Gray, E. (2011) 'The influence of time preferences on the onset of obesity: evidence from a general population', Faculty of Public Health conference, Aviemore, November 2011.

Gray, E. (2012) 'The influence of time preferences on the onset of obesity: evidence from a general population longitudinal survey', College des Economistes de la Sante (CES) / Health Economists' Study Group (HESG), Marseille, January 2012.

HBI2.13 - ROMEO: Systematic reviews and integrated report on the quantitative and qualitative evidence base for the management of obesity in men

Simultaneous systematic reviews of the literature on evidence-based management strategies for treating and engaging men in obesity services, by integrating the quantitative, qualitative and health economic evidence base were undertaken. Interventions included in the reviews included lifestyle interventions (diet and physical activity) and drug treatment (Orlistat).

Outcome and Translation

Based on all the literature reviewed, the study concluded that weight reduction for men is best achieved and maintained with the combination of a reducing diet, physical activity advice or a physical activity programme, and behaviour change techniques. Tailoring interventions and settings for men may enhance effectiveness, though further research is needed to better understand the influence of context and content.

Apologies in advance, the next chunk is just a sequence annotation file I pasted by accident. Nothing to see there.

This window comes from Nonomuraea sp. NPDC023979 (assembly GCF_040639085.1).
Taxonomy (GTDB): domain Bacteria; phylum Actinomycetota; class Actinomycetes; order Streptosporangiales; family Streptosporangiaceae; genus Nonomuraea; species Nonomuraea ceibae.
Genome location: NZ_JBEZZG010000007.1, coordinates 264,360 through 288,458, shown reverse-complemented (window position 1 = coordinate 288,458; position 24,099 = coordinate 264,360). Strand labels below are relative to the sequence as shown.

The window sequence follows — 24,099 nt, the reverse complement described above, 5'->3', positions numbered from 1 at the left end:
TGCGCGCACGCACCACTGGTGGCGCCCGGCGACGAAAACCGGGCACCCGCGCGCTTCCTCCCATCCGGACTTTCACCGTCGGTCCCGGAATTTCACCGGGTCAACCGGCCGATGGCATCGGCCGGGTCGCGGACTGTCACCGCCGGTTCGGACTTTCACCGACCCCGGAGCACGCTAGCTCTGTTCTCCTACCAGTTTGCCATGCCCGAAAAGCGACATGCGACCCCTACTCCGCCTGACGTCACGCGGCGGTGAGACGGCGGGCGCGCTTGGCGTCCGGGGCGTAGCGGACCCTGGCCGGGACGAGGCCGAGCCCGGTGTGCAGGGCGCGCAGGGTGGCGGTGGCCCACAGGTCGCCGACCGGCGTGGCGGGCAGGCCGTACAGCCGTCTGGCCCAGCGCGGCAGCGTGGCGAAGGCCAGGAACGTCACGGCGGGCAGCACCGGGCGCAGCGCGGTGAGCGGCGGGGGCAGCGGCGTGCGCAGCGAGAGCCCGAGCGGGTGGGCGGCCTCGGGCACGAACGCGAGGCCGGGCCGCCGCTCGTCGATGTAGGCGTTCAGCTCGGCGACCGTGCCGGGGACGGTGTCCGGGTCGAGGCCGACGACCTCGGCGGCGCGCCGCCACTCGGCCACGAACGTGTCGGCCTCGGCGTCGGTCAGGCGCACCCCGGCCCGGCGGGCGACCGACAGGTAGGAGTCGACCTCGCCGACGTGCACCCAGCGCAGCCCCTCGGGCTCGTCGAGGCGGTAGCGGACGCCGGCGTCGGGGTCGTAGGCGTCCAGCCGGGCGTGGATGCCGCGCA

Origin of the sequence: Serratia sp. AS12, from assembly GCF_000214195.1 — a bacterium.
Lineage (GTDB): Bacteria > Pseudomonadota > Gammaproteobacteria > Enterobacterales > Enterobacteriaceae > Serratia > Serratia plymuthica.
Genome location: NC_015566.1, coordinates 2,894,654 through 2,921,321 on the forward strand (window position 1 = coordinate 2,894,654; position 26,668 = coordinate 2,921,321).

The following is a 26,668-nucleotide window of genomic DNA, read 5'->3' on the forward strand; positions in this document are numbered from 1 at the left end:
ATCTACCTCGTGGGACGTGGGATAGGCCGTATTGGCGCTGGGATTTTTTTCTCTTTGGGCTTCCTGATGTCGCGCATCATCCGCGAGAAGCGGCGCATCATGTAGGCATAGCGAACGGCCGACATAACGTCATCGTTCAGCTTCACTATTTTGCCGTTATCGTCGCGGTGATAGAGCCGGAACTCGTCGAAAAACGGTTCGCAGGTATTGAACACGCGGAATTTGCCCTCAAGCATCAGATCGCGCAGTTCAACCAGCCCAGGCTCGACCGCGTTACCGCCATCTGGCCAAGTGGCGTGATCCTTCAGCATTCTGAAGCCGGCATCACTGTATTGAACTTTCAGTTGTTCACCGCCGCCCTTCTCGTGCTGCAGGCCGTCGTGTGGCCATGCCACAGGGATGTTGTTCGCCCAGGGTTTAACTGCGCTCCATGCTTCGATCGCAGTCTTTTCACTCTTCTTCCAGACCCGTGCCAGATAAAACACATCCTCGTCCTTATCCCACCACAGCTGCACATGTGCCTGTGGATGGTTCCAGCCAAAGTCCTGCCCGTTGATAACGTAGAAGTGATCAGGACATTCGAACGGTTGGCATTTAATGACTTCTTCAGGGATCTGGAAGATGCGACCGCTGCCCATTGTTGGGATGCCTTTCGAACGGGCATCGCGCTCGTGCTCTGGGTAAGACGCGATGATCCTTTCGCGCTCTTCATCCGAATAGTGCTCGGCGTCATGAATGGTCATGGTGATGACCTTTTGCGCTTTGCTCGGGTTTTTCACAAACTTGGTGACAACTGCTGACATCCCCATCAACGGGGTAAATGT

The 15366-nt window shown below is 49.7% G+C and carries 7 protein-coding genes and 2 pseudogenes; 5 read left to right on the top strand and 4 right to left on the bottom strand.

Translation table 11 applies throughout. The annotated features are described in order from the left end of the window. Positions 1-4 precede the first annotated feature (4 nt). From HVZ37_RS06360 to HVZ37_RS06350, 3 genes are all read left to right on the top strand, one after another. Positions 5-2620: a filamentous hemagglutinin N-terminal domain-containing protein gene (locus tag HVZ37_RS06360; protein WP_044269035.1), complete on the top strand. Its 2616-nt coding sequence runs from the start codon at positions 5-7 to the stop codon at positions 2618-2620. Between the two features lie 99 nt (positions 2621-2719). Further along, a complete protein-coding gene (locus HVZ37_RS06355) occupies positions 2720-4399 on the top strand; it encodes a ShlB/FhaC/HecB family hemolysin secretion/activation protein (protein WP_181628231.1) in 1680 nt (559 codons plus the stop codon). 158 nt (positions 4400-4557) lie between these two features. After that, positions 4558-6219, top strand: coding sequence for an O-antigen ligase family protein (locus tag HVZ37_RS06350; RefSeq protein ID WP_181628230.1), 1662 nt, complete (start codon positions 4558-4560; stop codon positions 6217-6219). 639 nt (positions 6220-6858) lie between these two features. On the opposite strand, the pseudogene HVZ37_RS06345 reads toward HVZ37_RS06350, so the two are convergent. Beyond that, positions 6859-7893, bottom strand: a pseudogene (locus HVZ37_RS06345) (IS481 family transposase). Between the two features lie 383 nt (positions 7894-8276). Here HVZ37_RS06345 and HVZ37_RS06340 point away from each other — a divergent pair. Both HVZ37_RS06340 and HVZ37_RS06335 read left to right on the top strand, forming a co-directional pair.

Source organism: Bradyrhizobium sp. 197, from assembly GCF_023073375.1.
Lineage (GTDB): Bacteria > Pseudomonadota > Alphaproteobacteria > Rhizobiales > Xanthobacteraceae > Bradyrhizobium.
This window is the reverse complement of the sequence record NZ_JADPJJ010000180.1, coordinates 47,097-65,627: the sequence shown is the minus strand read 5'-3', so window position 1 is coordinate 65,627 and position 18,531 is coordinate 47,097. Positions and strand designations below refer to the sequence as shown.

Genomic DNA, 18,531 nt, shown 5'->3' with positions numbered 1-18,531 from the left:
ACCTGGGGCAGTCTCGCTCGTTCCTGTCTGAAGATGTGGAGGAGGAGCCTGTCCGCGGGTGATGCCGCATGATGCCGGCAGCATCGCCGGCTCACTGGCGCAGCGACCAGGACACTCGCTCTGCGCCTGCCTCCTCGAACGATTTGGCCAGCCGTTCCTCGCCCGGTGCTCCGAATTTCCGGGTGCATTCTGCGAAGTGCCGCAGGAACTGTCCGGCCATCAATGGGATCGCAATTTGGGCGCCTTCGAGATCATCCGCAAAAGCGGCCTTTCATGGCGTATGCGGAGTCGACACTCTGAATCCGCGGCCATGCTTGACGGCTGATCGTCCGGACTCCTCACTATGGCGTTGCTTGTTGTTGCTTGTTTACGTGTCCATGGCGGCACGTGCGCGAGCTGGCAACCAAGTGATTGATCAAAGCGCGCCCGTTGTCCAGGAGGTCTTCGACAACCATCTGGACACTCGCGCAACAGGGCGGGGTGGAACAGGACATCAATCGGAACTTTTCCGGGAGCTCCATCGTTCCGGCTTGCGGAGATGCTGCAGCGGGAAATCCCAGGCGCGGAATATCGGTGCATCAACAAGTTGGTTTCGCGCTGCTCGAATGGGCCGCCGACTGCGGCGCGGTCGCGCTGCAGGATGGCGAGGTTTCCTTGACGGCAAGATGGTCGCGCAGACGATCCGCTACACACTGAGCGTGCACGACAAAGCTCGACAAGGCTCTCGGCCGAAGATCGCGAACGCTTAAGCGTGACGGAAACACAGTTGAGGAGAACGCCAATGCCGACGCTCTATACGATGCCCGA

No studies set out to determine the cost-effectiveness of treatment exclusively for men. However five studies reported results for subgroups of men. Interventions were grouped into lifestyle interventions (three studies) and Orlistat (two studies). The retrieved studies showed promising evidence of cost-effectiveness, especially when interventions were targeted at high-risk groups, such as those with impaired glucose tolerance. There appears to be some sex-specific elements to cost-effectiveness, although there were no clear trends or indications of what may be contributing to this. 

The economic evidence was highly uncertain, and limited by variable methodological quality of the included studies. Future studies are required to demonstrate the cost-effectiveness of interventions specifically targeted towards weight loss for men.

A best practice guide was produced by Public Health England and the Men's Health Forum based on the research findings of the RoMEO project.

Wilkins, D. (2014) How to....make weight-loss services work for men, London: Men's Health Forum.

HERU researchers involved in this research project: Dwayne Boyers (HERU)